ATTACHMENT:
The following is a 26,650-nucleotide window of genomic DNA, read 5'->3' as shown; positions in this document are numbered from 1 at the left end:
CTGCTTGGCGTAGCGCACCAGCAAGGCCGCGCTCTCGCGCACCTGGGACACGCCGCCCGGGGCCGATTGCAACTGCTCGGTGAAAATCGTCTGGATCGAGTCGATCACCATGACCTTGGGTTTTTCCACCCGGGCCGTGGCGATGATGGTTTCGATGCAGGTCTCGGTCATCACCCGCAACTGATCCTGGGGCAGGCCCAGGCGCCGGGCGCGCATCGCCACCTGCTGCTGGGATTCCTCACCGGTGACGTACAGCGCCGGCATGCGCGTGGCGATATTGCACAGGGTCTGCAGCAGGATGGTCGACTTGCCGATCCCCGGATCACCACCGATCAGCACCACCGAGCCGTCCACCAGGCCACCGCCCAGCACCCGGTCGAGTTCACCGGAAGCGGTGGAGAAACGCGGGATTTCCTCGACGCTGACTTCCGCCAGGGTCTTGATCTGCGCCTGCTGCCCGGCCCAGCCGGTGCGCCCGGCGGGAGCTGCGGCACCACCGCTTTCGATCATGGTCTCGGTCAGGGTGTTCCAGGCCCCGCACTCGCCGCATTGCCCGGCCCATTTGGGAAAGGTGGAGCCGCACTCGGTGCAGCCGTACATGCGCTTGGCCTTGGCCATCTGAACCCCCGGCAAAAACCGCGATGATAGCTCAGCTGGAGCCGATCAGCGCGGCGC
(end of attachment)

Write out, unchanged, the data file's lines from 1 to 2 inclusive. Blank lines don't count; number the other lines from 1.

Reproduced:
The following is a 26,650-nucleotide window of genomic DNA, read 5'->3' as shown; positions in this document are numbered from 1 at the left end:
CTGCTTGGCGTAGCGCACCAGCAAGGCCGCGCTCTCGCGCACCTGGGACACGCCGCCCGGGGCCGATTGCAACTGCTCGGTGAAAATCGTCTGGATCGAGTCGATCACCATGACCTTGGGTTTTTCCACCCGGGCCGTGGCGATGATGGTTTCGATGCAGGTCTCGGTCATCACCCGCAACTGATCCTGGGGCAGGCCCAGGCGCCGGGCGCGCATCGCCACCTGCTGCTGGGATTCCTCACCGGTGACGTACAGCGCCGGCATGCGCGTGGCGATATTGCACAGGGTCTGCAGCAGGATGGTCGACTTGCCGATCCCCGGATCACCACCGATCAGCACCACCGAGCCGTCCACCAGGCCACCGCCCAGCACCCGGTCGAGTTCACCGGAAGCGGTGGAGAAACGCGGGATTTCCTCGACGCTGACTTCCGCCAGGGTCTTGATCTGCGCCTGCTGCCCGGCCCAGCCGGTGCGCCCGGCGGGAGCTGCGGCACCACCGCTTTCGATCATGGTCTCGGTCAGGGTGTTCCAGGCCCCGCACTCGCCGCATTGCCCGGCCCATTTGGGAAAGGTGGAGCCGCACTCGGTGCAGCCGTACATGCGCTTGGCCTTGGCCATCTGAACCCCCGGCAAAAACCGCGATGATAGCTCAGCTGGAGCCGATCAGCGCGGCGC